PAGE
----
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Wake up, America: We're raising a nation of wimps.

Hara Marano, editor-at-large and the former editor-in-chief of Psychology Today, has been watching a disturbing trend: kids are growing up to be wimps. They can't make their own decisions, cope with anxiety, or handle difficult emotions without going off the deep end. Teens lack leadership skills. College students engage in deadly binge drinking. Graduates can't even negotiate their own salaries without bringing mom or dad in for a consult. Why? Because hothouse parents raise teacup children—brittle and breakable, instead of strong and resilient. This crisis threatens to destroy the fabric of our society, to undermine both our democracy and economy. Without future leaders or daring innovators, where will we go? So what can be done?

kids would play in the street until their mothers hailed them for supper, and unless a child was called into the principal's office, parents and teachers met only at organized conferences. Nowadays, parents are involved in every aspect of their children's lives—even going so far as using technology to monitor what their kids eat for lunch at school and accompanying their grown children on job interviews. What is going on?

Hothouse parenting has hit the mainstream—with disastrous effects. Parents are going to ludicrous lengths to take the lumps and bumps out of life for their children, but the net effect of parental hyperconcern and scrutiny is to make kids more fragile. When the real world isn't the discomfort-free zone kids are accustomed to, they break down in myriad ways. Why is it that those who want only the best for their kids wind up bringing out the worst in them? There is a mental health crisis on college campuses these days, with alarming numbers of students engaging in self-destructive behaviors like binge drinking and cutting or disconnecting through depression.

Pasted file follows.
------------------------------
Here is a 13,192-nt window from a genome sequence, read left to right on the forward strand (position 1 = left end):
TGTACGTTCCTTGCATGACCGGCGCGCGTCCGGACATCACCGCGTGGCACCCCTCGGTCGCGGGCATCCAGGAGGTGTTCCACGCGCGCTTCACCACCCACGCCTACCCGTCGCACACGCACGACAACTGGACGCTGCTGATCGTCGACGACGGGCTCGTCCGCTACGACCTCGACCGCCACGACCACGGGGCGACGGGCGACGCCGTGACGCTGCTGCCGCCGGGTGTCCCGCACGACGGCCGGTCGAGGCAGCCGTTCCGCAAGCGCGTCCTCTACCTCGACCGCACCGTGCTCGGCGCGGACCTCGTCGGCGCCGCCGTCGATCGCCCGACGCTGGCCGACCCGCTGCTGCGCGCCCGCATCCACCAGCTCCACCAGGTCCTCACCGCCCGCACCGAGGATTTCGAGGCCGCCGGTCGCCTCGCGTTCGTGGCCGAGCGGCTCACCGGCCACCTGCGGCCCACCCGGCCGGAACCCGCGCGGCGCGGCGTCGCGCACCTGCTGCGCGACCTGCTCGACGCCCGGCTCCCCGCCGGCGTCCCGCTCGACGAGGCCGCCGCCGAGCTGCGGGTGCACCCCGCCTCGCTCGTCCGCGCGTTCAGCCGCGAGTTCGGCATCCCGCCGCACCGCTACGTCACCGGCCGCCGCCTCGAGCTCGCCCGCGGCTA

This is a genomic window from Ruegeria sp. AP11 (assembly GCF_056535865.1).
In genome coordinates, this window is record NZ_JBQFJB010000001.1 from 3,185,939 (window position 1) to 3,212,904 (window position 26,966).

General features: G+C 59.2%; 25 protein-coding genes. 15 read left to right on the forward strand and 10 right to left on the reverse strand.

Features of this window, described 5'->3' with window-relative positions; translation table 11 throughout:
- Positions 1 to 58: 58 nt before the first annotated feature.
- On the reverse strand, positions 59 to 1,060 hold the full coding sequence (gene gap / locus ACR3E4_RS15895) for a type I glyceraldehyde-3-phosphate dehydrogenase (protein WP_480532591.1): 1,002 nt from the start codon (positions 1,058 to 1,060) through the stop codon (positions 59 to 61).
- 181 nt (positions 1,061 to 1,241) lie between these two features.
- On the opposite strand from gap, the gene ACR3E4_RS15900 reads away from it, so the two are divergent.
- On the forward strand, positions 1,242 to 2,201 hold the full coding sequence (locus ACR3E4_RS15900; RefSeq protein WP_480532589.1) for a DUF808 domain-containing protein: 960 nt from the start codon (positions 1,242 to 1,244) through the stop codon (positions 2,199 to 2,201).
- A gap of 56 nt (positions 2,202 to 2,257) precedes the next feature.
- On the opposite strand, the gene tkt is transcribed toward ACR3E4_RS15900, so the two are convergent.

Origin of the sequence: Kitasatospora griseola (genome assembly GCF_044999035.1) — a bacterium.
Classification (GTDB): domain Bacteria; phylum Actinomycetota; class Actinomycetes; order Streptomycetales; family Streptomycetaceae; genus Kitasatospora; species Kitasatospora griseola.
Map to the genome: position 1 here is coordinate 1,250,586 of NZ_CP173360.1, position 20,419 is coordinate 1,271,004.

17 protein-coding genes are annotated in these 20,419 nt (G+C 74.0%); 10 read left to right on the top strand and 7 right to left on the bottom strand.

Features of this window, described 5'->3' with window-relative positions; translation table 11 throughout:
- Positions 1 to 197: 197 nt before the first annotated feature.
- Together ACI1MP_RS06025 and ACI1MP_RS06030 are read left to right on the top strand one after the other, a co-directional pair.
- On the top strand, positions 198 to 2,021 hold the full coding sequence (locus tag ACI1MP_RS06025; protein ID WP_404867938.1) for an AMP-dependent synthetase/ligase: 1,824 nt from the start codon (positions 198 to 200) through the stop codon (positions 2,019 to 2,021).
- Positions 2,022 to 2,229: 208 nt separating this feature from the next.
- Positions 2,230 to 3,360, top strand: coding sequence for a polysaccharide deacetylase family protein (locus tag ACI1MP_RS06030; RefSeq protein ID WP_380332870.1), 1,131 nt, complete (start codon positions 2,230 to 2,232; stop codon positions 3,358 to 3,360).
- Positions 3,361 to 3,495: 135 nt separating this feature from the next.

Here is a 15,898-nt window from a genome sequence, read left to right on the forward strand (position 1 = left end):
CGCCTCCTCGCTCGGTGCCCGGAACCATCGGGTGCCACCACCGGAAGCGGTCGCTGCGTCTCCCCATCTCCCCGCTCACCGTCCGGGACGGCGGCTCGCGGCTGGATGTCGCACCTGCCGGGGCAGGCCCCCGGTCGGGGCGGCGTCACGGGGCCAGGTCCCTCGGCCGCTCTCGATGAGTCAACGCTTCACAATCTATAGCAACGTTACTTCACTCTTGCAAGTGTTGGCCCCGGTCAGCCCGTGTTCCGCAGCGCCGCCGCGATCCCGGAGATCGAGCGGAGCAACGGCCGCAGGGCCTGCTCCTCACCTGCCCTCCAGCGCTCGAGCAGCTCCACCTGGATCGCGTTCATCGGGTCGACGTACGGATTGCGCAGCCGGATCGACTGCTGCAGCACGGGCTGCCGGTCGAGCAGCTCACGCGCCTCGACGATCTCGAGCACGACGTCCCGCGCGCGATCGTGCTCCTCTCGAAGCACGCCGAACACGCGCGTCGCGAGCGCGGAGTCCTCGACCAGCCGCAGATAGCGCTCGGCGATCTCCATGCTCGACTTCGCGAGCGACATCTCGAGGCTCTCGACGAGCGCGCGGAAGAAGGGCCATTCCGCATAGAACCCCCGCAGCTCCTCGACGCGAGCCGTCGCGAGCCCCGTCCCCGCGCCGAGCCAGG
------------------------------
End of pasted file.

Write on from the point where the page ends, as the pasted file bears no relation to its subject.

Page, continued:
A Nation of Wimps is the first book to connect the dots between overparenting and the social crisis of the young. Psychology expert Hara Marano reveals how parental overinvolvement hinders a child's development socially, emotionally, and neurologically. Children become overreactive to stress because they were never free to discover what makes them happy in the first place.

Through countless hours of painstaking research and interviews, Hara Marano focuses on the whys and how of this crisis and then turns to what we can do about it in this thought-provoking and groundbreaking book.

Hara Estroff Marano is an award-winning writer and editor-at-large for Psychology Today. Her articles have appeared in many other publications including, the New York Times, the Los Angeles Times, New York magazine, Wilson Quarterly, USA Today, Smithsonian, and Ladies' Home Journal. She writes a regular advice column for Psychology Today, called Unconventional Wisdom, and is a columnist for msn.com and an international edition of Marie Claire. She is also the author of Why Doesn't Anybody Like Me?: A Guide to Raising Socially Confident Kids. Marano sits on the board of the Bringing Therapy to Practice Project. The mother of two grown sons, she lives in Brooklyn, New York.

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ISBN-10:  0767924037
ISBN-13:  978-0767924030
Author:  Hara Estroff Marano
Genre:  Parenting and Families
Publisher:  Broadway
Format:  Hardcover
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review by . November 28, 2008
Hara Estroff Marano prescribes a liberal dose of common sense.
The first time I had an inkling that something was amiss was several years ago when I noticed that a young employee of mine was constantly washing his hands with some kind of clear gel.  At that point I had never seen or heard of anti-bacterials but this 20 year old young man seemed obsessed with washing his hands multiple times a day.  Likewise, I have observed in recent years that children simply don't seem to play outside much anymore.  When was the last time you spotted a …
A Nation of Wimps The High Cost of Invasive Paren
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